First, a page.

I like sunglasses. I can remember most of the good ones I’ve owned.
I remember buying aviator’s sunglasses because of Tom Cruise in “Top Gun”. I don’t remember where, but they were the cheapies, but the did the trick. Dad took me to meet a member of The Snowbirds so I could learn what it took to be a fighter pilot. I remember the requirements and they didn’t seem all that daunting, but all that worried me was after that if I would still have time to write.
Another pair of sunglasses courtesy of tom Cruise are the ones that were part of a giveaway at Harvey’s, where I was an employee. Neon coloured arms and just simply gorgeous. They were a promotion for “Days of Thunder”.
I remember going to the army surplus store on Main Street in Newmarket (it’s where the Montessori school is now, if you’re interested) after I joined the armed forces reserve. I bought several pairs of those yellow lensed sunglasses for me to use on the range when qualifying for my rifle. I bought several because I kept on breaking them when I stuffed them in my webbing. I don’t ever remember firing a shot wearing them, though. They were especially cool because they hooked around my ears and wouldn’t fly off my head for love nor money and it didn’t matter to me that they irritated the hell out of my ears. I bought pairs of aviator shades from there, too. Same features, only black lenses.
Another memory is of a pair of sunglasses I’ve yet to own. I came to covet them during a short “Lost Boys” phase. I think they are Ray Bans, but the model I’m not sure of. Kind of like a half rimmed pair of shades, metal along the bottom. Oh, I’ve seen knock offs, but I want to own a pair of real ones.
One of the proudest purchases I’ve made is buying a pair of vintage 1980s Ray Ban Wayfarers off eBay. They were from a guy in Australia and I got them in a neat, handtooled sunglass case. I’ve got them both still, but I managed to crack one of the arms. I bought a replacement pair for around the same price but I lost those. Haven’t replaced the replacements, though. Haven’t been inclined.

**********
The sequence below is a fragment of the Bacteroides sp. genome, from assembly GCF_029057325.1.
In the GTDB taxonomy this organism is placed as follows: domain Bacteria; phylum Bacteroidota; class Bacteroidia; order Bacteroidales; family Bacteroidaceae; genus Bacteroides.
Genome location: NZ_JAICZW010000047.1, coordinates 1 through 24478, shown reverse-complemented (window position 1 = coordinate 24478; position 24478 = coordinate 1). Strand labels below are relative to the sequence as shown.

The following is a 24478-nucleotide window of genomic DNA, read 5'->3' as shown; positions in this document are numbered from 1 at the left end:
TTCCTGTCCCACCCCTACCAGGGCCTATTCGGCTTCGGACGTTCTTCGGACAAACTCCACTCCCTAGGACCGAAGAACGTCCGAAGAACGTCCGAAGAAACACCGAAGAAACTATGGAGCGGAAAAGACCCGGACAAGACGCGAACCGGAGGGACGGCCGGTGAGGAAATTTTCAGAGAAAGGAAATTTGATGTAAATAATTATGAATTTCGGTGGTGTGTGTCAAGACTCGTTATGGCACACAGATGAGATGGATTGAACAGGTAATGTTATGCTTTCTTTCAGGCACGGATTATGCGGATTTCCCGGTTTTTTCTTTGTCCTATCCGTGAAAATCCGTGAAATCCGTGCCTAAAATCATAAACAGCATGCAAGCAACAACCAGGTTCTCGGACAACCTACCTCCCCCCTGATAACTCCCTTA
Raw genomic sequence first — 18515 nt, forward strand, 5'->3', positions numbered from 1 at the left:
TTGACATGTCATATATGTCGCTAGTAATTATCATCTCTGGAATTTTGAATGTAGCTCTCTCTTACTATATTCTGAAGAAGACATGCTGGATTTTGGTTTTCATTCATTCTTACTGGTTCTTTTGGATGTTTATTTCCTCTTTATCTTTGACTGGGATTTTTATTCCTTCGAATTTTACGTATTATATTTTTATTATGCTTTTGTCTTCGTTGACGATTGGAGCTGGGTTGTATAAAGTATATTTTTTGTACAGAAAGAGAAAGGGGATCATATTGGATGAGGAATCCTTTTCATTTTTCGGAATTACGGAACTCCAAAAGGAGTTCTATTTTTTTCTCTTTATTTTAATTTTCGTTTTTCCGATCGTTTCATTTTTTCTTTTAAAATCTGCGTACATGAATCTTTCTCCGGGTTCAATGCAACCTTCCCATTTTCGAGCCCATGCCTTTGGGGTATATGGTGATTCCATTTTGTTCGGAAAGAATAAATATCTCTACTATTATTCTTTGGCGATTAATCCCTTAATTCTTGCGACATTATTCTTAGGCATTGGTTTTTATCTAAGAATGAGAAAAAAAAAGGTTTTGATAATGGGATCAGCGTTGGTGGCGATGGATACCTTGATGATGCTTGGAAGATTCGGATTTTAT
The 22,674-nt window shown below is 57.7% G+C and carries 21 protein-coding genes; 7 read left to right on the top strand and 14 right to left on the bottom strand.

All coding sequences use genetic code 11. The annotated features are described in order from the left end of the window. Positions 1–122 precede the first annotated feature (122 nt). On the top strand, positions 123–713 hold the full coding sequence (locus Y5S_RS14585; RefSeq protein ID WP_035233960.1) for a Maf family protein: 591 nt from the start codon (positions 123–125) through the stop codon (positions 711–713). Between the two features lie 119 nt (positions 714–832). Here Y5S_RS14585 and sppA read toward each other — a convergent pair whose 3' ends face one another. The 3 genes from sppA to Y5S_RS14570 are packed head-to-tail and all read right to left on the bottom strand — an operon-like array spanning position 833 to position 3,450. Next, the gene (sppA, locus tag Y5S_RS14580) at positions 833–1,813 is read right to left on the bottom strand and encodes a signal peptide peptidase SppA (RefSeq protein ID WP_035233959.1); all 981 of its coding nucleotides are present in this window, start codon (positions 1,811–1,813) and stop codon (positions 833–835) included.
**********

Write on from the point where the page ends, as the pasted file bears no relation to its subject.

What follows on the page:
If I were to give one reason why I like them so much is because they give me confidence. I remember as a kid, enjoying walking down the main drag in Haliburton Village and feeling like a bad ass motherfucker (though I didn’t know that phrase then, its the best one I know now to describe how I felt). I could talk to anyone because I thought that’s how they saw me. And my affection for different styles or manufacturers stems from that.
I told you all of that so I could tell you this.
When I was a ten or eleven year old boy, my family would go to the flea market. The one I remember best is the Stouffville Flea Market. And this was back in the day when you could actually haggle the price down. I had on my Ferrari sunglasses on – the ones that cleverly folded down into its own case – and was negotiating with the vendor. I don’t know how Dad got my attention, but I do remember it was rough. He told me two things.
1. Never show your money. Don’t flash what you have because you’ll never win a negotiation.
2. Respect the person you’re talking to and take off your goddamned sunglasses.
I’ve never forgotten that lesson about the money and the sunglasses.
All this came back to me this morning when I was at Tim Horton’s, eating a bit of a morning snack with my family. I was enjoying my large steeped tea with double milk and double sugar, and I see a guy in line wearing Oakley sunglasses (or Oakely ripoffs – a note about ripoffs ; you may feel cool because you have glasses that look like you spent big bucks but you are denying yourself the indulgent pleasure of wearing high end sunglasses) look at me and shake his head ever so slightly because my kids are rambunctious and having a laughing good time. This got my ire up a little, and there was nothing I could do but sit and stew and convince myself that all I was succeeding in doing was raising my blood pressure. I smiled while I watched him go up and make his order to the person behind the counter without taking off their sunglasses, peeling a five dollar bill off a wad from his pocket.